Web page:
Elias Rahbani was more than just a legendary composer. The Lebanese musician, who died on Monday at the age of 83, was also a man of humour, joy and unbridled love for others — even those who did not treat him so well.
Rahbani performed in the UAE for the first time in 2014, and the first item on his agenda was to make the audience laugh. He arrived to a press conference with a smile, and ignored his son, Gassan Rahbani, when he suggested his father be more serious.
The legendary Lebanese composer was chock full of hilarious anecdotes that kept his audience in splits — even when his son jabbed him in the side to get him back on track.
“Let me make them laugh!” Rahbani exclaimed, eying Gassan with mirth in his eyes. “It doesn’t all have to be boring and formal.”
For a classical composer whose repertoire often demanded respect and etiquette, melodies sung opon by everyone from Fairuz and Majidah Al Roumi to Wadih Al Safi, Rahbani had a presence that was jovial, young and inviting.
“I love others to an unnatural degree,” said Rahbani. “Even those who have harmed me.”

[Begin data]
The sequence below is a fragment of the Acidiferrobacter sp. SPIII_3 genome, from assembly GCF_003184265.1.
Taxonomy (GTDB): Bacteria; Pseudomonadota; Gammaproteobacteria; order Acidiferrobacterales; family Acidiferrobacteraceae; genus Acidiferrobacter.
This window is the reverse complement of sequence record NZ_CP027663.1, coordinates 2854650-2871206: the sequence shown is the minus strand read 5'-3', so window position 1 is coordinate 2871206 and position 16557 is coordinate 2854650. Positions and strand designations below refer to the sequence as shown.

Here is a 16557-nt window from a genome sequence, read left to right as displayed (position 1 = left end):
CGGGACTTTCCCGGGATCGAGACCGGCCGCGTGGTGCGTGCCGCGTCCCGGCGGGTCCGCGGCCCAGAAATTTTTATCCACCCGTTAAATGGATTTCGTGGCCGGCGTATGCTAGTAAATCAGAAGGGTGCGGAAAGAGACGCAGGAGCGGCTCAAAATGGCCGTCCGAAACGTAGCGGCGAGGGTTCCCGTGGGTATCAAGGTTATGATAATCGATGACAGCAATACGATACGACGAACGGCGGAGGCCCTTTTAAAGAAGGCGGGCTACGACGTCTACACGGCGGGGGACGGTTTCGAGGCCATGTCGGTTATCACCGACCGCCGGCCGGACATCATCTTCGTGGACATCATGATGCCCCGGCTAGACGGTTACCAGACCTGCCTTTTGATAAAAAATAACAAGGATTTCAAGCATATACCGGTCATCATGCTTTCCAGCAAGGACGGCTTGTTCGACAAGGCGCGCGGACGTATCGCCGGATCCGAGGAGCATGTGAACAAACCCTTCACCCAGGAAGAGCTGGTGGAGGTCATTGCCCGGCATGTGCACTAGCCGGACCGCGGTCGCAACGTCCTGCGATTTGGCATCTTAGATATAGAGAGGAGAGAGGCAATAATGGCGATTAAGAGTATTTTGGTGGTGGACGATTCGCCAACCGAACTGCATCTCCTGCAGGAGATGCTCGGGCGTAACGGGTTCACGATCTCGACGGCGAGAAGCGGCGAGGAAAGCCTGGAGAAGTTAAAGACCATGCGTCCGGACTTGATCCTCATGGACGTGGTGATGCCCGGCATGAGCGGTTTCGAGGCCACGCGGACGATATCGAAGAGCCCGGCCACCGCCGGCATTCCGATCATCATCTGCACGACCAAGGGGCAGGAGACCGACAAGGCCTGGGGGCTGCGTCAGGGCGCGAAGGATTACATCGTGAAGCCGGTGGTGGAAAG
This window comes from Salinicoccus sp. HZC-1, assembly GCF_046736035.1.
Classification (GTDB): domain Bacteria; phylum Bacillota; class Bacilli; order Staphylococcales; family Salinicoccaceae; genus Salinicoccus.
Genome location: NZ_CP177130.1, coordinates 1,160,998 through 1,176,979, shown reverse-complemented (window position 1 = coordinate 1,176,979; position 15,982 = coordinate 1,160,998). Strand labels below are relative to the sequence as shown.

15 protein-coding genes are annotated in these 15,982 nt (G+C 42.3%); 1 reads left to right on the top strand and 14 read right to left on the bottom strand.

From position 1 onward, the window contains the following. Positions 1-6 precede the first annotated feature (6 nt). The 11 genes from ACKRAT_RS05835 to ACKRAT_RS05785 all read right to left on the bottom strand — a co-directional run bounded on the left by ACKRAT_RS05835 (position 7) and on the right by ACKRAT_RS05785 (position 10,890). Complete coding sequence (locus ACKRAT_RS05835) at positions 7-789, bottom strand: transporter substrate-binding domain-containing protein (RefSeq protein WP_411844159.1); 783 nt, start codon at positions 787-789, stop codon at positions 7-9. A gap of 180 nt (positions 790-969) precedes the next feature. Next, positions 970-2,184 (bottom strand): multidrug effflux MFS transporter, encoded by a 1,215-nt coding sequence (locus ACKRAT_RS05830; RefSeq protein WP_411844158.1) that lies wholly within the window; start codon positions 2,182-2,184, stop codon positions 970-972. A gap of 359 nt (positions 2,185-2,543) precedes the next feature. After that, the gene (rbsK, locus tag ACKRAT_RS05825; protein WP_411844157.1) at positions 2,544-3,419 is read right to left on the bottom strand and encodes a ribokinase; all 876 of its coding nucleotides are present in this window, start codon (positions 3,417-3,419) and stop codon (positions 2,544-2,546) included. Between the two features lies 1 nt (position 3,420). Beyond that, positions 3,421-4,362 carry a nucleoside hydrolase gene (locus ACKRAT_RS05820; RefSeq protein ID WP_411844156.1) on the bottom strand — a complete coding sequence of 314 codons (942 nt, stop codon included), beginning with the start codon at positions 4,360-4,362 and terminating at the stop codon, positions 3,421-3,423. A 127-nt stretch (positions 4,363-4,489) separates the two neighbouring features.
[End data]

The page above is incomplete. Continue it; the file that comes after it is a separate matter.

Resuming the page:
Later, he sat down with this journalist for a one-on-one interview, where his gentle, humble spirit shone through.
“My brother Assi raised me, because my father died when I was only five years old. So my brothers Assi and Mansour [who are both musicians, part of the renowned Rahbani Brothers] raised me, and at nine years old, I was already on the stage and I was singing. I understood that there was life, war and poverty,” said Rahbani.
A medical diagnosis almost stopped his music career from taking off. But he refused to let it.
“My bothers started to take me around country clubs to perform and I learned piano the right way. I was about to fly to Russia to add onto my education, but I had bad pains in my right hand. The diagnosis, basically, was I’d have to stop for a year, but I wouldn’t even stop for an hour. So they gave me lessons on my left hand. From there, I began composition and haven’t looked back,” he continued.
Asked how he keeps his young and humorous spirt intact, Rahbani imparted a piece of well-learned wisdom.
“I have a goal in life to make others happy. Gassan, like you saw during the press conference, kept telling me, ‘Baba, don’t,’ but I told him, ‘I’m not here to bury someone. I’m here to laugh with others.’ Because laughter gives me happiness. That’s God’s secret that people aren’t in on,” said Rahbani.
“Because the more you make others happy, the more you start to feel a certain lightness. Some say believing in God brings with it that lightness, but there are those who believe in God and do bad deeds. They pray and then they shoot. I take the path of making others happy.”
The cause of Rahbani’s death has yet to be confirmed.